What is and is not a marriage?


Robert Leckey, president of Egale, points with concern to both this latest court case and the case of a Canadian citizen in Britain.

In both cases, we shouldn’t let the technicalities distract us from matters of principle. A government proud that Canada’s Parliament has granted equal marriage rights to gay men and lesbians would stand behind such marriages, however other countries saw them. And a government supportive of equality would affirm other countries’ efforts to recognize gay relationships.

The CBC has the legal documents. Olivia Chow calls on the Prime Minister to redirect the Justice Department lawyer.


What is and is not a marriage?

  1. Ouch. Harper’s tried to distance himself from this, but Chow may not let him.   Even if he’s not responsible for it, by putting it out there to redirect the Justice Minister, she’s going to try to make any course of action into taking a stand on the issue.

    • Realistically this is all an issue about the difficulty arising from letting non-residents divorce in Canada….Ms. Chow should recognize this.  Surely she can understand that Canadian marriage tourism has always been popular but the understanding was that the married tourists would get their divorces at home.  The problem with the same-sex marriage comes when “home” does not recognize the marriage and therefore will not grant a divorce.   Canada is not in the “divorce tourism” business.  The  last thing we want are our over-crowded Canadian courts dealing with contentious divorces between non-residents.  Our courts would end up making rulings that could never been enforced.  What a nightmare, especially if children are involved.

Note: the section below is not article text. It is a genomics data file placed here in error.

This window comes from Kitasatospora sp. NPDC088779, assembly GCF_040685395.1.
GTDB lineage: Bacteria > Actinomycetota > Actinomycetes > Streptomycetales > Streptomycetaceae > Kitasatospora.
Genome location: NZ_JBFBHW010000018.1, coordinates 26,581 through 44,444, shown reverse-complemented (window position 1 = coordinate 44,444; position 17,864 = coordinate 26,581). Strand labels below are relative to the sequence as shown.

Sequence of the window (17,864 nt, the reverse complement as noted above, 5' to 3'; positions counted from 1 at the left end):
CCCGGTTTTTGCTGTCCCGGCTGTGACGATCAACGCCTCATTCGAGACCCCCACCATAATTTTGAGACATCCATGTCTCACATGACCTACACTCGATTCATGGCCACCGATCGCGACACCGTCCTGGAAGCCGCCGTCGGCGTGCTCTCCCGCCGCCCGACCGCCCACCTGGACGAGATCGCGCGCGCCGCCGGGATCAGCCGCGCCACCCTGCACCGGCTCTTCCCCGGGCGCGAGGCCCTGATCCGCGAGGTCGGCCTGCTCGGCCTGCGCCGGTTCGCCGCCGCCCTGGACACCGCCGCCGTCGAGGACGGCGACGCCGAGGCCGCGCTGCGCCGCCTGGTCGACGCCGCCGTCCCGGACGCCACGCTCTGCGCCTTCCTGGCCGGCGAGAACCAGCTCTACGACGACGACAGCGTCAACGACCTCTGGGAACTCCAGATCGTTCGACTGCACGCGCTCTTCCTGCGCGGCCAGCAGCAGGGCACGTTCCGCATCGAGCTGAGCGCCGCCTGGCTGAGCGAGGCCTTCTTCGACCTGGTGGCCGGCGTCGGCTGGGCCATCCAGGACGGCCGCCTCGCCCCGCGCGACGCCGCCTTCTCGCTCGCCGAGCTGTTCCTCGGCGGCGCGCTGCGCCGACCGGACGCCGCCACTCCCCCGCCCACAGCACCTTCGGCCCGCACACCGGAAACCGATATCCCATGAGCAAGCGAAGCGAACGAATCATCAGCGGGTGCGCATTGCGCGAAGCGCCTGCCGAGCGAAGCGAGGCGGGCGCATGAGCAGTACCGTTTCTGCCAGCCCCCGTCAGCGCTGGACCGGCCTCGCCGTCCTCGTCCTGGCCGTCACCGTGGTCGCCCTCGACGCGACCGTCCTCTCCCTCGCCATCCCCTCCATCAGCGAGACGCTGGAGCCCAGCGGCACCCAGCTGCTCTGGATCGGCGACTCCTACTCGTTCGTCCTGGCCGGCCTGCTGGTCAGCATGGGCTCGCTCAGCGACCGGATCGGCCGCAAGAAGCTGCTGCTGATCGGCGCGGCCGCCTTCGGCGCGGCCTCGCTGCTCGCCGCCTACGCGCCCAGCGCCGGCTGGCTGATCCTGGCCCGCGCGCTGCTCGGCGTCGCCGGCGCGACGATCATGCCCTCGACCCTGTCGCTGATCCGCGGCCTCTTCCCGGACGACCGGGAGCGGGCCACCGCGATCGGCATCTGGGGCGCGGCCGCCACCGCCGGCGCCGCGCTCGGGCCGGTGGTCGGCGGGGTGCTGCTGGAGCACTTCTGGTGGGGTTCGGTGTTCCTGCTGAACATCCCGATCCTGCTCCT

• Our courts would end up making rulings that could never been enforced.
        That’s the biggest issue.  Even if we perform the divorce and it leads to a settlement and spouse X gets the car and spouse Y gets the house how are we going to enforce that?  Are we going to send the RCMP down to Florida to make sure spouse X turns over the car to spouse Y?  And what if spouse X calls the Florida state troopers to stop the RCMP from taking her car!?!?!?

        • How would we enforce child-support?  In Canada it is paid into the court system…what would we do….how would we even decide custody issues?  Think of the costs.  Nightmare of nightmares….what if one spouse abducts the children in Florida…would the Canadian custody agreement be enforceable?

  2. Funny the date on the legal documents is June 17, 2011 – and they are going public today?
    The Federal lawyer claims Sec. 9. “The parens patriae jurisdiction should not be extended to gay and lesbian couples who do not meet the residency requirement set out in the Divorce act”
    To file for divorce in Canada, you or your partner have to be resident here for twelve months prior to the date of filing – and that applies to either same-sex or opposite-sex couples.
    Couple of lawyers on the radio earlier said SS couples need to be aware of Canada’s Divorce Laws before getting married.  So if an exception is made for SSM in regards to residency requirements that is not exactly fair.
    If a couple of Canadians get married in Vegas don’t they have to register the marriage back in Canada to be legit here?

    • I do not think that an exception will be made for same-sex marriages.  I think that the feds are giving them an out by offering to invalidate the marriage if they live in a place that doesn’t recognize it so they can’t get a marriage at home.